So, in ancient Mesopotamia they knew that they didn't really have the correct number ($\pi$) to determine attributes of a circle. They rounded to $3$. If you acted as though $\pi=3$, what shape would you get in our typical $C = 2 \pi r$ , $A = \pi r^2$ ? Would it be a polygon? A swirl? A sort of tear drop if you attempted to connect the two lines from where you started the circle and are ending it?
Related idea on which I would appreciate your thoughts: I am working on an activity to help kids "discover" $\pi$. This is for a homeschool group, so the kids range from 5-12 so I am making multiple levels to the activity.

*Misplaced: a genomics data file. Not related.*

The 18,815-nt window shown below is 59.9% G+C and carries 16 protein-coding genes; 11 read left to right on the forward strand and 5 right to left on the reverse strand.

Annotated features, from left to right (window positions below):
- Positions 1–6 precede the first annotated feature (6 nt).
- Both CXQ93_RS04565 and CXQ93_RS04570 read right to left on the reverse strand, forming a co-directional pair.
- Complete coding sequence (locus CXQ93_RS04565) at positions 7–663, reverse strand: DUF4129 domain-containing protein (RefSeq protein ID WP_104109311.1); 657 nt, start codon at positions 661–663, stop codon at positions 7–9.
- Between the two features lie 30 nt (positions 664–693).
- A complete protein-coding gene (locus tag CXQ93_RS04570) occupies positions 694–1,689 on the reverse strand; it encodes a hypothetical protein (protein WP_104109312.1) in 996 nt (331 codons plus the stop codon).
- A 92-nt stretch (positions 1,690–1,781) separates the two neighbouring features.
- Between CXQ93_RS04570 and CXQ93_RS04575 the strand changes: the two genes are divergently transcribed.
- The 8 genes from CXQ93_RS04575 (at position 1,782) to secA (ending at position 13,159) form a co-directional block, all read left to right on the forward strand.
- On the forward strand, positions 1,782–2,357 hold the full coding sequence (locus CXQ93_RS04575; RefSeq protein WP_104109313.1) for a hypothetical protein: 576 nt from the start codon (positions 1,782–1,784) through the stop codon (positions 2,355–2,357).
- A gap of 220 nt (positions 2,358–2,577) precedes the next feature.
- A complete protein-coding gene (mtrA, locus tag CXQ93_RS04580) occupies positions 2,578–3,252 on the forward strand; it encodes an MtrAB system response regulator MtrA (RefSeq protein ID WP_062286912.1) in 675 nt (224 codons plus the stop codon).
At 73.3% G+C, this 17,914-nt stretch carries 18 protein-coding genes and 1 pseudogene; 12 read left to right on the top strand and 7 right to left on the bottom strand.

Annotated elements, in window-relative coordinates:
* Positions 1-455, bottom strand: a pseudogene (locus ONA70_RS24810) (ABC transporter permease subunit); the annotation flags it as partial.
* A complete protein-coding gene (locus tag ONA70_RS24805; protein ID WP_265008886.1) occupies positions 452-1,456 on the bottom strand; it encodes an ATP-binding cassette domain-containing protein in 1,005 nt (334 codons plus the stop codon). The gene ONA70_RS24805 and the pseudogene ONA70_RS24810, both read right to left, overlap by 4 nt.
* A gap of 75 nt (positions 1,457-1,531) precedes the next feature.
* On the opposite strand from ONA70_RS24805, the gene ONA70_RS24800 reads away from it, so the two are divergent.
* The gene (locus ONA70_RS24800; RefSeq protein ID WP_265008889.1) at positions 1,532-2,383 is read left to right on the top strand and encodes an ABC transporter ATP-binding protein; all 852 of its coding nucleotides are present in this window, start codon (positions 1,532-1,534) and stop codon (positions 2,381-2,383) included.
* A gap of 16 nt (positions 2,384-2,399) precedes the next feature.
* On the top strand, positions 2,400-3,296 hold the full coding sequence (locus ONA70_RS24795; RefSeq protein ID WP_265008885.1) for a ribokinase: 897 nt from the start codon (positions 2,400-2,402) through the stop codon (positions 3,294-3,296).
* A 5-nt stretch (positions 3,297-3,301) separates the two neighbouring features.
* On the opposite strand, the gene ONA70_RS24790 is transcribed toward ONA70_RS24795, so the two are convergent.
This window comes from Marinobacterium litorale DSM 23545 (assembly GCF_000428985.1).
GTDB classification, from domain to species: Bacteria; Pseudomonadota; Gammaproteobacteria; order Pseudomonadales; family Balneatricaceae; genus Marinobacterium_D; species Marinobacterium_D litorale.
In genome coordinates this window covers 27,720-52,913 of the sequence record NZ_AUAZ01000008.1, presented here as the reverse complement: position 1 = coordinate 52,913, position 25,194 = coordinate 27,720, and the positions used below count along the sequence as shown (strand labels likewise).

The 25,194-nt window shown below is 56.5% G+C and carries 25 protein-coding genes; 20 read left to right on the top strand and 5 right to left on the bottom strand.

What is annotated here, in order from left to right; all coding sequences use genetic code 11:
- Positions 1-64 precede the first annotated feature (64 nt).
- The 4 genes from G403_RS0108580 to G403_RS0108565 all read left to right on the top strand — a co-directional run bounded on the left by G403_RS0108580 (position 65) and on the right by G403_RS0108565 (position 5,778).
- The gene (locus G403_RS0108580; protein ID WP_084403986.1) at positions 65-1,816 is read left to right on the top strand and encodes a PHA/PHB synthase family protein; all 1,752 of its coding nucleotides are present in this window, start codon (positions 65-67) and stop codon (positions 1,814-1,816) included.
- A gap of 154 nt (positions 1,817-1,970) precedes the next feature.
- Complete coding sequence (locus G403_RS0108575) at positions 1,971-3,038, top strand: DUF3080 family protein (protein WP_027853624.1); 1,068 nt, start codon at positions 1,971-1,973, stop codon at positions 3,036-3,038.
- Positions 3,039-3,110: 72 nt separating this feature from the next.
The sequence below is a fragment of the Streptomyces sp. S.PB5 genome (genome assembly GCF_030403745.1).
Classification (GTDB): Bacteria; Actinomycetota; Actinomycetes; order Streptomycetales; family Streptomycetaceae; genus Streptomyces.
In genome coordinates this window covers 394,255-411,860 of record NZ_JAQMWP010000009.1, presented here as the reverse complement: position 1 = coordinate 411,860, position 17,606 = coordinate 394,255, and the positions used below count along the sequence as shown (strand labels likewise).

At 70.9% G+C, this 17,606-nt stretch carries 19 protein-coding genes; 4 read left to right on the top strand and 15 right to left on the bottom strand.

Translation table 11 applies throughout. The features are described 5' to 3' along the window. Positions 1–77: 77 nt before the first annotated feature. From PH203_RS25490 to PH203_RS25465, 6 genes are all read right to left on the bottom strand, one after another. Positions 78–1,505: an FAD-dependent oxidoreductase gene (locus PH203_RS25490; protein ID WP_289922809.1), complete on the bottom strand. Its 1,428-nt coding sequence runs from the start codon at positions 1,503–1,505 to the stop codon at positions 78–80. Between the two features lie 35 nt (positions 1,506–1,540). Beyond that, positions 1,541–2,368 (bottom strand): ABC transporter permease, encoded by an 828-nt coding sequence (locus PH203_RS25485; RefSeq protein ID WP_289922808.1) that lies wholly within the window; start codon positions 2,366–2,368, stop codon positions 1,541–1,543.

One idea I had was to set up a big sheet of paper with a point in the center and having kids measure out 3 feet from that point.
Experiment 1: Have the group only create 6-10 points. We then connect the dots and essentially get a hexagon-decagon that might be slightly irregular looking.
Experiment 2: Have the group create as many points as they can. When we connect the dots, we get a super polygon - hopefully one with at least 60 points, and it will look even more like a circle.
Experiment 3: Hook a string to the central point, tie a pencil to the end, and have someone walk/draw the pencil in a full circle to get an authentic circle.
Discuss how this information might be applied. What if I wanted to make an enormous circular building? Additional discussion points...?